Synopsis: “Haywire” is an eventful affair. Jordan (Alex Garfin) enjoys some limelight, but Jonathan (Jordan Elsass) feels some resent. Morgan Edge (Adam Rayner) makes progress with his plans, as a result Lois (Elizabeth Tulloch) must get creative in fighting him . . .
The mix of drama and action continues to be well managed. For example, Clark must go off and be Superman, consequently creating tension, because he can’t live both of his lives at once. This aspect to the character of Superman is really dealt with well, in this show. In particular, in “Haywire”. The drama feels very real, and relatable. Furthermore, it’s made all the more so by Sam (Dylan Walsh) forcing is agenda, and standpoint. Because the characters are written well, and are nuanced, their personalities clash as they should.
Apart from the main action, week to week, there’s plenty happening in the background. The introduction of Thaddeus Killgrave (Brendan Fletcher) provided a modern version of a good, old fashioned, comic book criminal mastermind. The character looks set to cause all sorts of mayhem. Also, he is able to find ways to challenge The Man of Steel. Additionally, he may not be working alone . . .
Elizabeth Tulloch really is a great Lois Lane. So much so, that she’s showing signs of actually being able to be mentioned in the same breath as the late, great Margot Kidder. Now, that’s praise indeed. Tulloch must really have studied the character well, because all of the important traits are there. A resilience and a passion for the truth, to such an extent that taking risks doesn’t seem optional. We’re seeing her behave very much in the way she’s depicted in Life in The Fast Lane, a recent tribute from May The Verse Be With You.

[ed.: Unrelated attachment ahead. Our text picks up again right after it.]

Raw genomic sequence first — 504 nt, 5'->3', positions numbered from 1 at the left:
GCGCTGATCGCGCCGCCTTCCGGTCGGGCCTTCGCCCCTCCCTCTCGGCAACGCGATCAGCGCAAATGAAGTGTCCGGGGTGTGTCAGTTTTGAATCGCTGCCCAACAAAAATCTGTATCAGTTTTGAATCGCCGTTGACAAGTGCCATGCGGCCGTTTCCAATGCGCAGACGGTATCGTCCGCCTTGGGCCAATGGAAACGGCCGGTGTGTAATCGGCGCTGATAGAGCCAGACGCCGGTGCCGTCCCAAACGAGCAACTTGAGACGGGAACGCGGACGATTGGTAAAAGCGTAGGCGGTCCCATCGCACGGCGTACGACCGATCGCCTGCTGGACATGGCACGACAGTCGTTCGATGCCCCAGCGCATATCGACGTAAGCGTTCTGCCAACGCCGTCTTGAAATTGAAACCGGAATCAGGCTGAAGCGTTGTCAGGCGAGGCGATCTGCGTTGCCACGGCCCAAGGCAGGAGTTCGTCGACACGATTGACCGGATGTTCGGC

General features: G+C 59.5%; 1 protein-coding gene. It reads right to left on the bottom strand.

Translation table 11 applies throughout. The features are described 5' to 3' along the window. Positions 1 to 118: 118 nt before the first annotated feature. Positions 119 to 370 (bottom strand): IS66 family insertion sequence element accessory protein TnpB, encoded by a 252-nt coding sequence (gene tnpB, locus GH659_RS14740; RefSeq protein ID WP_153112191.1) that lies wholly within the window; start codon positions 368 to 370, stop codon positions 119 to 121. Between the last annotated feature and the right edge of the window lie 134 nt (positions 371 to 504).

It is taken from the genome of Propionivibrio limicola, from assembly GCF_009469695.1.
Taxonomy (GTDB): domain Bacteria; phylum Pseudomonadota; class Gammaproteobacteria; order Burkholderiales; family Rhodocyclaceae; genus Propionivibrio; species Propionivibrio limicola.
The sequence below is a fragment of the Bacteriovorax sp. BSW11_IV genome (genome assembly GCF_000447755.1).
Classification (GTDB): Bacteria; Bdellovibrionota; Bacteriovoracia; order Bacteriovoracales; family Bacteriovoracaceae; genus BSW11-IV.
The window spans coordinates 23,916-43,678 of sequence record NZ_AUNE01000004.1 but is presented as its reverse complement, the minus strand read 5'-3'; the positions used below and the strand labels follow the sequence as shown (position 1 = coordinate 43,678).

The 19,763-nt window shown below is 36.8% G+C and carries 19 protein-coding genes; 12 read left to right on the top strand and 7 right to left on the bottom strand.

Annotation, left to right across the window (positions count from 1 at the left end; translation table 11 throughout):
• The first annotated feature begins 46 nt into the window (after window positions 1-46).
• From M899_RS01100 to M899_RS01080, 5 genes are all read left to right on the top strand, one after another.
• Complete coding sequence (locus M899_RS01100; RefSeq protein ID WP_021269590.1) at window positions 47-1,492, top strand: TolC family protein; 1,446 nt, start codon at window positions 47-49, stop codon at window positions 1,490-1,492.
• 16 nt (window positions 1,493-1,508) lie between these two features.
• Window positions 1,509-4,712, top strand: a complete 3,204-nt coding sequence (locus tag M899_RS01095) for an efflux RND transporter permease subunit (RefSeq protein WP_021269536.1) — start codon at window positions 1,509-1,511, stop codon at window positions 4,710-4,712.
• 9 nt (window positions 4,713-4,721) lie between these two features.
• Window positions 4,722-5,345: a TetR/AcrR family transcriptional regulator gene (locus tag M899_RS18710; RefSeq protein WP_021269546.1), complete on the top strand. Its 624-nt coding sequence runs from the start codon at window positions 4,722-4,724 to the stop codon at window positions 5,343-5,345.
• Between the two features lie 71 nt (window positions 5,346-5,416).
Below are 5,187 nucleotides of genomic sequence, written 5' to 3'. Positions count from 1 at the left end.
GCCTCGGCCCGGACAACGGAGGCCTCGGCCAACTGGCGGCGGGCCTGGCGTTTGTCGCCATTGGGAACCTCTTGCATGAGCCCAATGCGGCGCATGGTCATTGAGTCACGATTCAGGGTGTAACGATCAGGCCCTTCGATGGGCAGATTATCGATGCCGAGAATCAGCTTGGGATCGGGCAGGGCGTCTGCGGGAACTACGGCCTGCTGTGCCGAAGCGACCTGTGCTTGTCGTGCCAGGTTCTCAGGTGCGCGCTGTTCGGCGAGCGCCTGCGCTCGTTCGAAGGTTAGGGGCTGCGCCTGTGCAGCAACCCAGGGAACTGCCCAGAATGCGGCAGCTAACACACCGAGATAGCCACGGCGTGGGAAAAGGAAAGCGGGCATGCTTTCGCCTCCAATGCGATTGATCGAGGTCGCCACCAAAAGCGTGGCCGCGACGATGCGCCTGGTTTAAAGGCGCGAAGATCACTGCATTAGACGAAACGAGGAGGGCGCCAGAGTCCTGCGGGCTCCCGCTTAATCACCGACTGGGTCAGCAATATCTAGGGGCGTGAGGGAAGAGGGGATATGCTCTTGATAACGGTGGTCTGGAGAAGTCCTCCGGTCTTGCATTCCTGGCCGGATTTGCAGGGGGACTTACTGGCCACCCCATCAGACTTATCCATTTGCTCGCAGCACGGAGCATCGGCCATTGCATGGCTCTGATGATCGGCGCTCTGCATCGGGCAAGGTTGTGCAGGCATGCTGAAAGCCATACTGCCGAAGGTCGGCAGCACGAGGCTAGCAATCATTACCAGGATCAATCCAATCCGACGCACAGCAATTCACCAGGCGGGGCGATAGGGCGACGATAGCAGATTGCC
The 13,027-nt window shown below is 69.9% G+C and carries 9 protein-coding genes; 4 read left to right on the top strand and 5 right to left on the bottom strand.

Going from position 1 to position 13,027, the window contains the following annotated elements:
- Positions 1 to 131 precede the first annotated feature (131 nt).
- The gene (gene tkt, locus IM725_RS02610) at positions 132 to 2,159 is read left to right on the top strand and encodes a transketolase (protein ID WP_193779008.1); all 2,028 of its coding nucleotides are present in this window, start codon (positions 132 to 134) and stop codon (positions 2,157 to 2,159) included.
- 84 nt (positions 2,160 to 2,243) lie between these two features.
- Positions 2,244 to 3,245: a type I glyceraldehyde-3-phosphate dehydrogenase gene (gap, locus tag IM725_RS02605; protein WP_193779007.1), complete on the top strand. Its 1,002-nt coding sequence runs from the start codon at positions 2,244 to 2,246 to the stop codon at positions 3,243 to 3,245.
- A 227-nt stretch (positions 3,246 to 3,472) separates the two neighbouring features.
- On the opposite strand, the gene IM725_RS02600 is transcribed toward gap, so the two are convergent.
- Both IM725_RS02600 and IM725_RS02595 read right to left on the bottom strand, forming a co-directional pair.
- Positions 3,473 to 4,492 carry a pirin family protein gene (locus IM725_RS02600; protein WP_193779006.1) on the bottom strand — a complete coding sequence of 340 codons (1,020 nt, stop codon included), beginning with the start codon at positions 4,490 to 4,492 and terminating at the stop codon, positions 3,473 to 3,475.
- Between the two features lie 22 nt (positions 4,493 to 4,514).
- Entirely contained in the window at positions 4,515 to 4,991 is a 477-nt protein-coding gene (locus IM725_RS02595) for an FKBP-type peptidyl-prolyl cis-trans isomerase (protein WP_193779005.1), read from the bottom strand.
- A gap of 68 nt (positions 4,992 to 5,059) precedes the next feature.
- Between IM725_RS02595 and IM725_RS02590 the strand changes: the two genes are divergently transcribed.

CGI & Effects
The scene where Thaddeus Killgrave uses sonic technology against Superman (Tyler Hoechlin) worked fantastically. Superman really looked to be in pain. But then, he found a way out, that wasn’t all brawn. We’re really starting to see a much more cerebral version of the most famous super hero of all. The “thunderclap” that was performed gave a real example of a well written stunt, performed well.
The world that the story is set in is being grown well. There are consequences for actions, which matters in a story. For example, whatever is happening with Tag (Wern Lee) is due to the “laser vision” incident. It’s interesting to see new characters emerge, and especially young adult ones. Their vulnerabilities, due to leaving childhood behind, mean that they are especially impacted upon.
Another great aspect to this show is the way it absolutely nails sociological representation. But, in a way that doesn’t feel forced. Lana (Emanuelle Chriqui) and Kyle (Erik Valdez) having their meal with Morgan Edge is an example. We get to see how sexism works, when it’s delivered insidiously, and as a part of a set of behaviours that is deemed acceptable. “Haywire” did a great job, overall, this week What we see is more of what we have in the double pilot episode, episode two, and episode three, too. Action, fun and good drama.
- CGI & Effects8.9
- Incidental Music8.9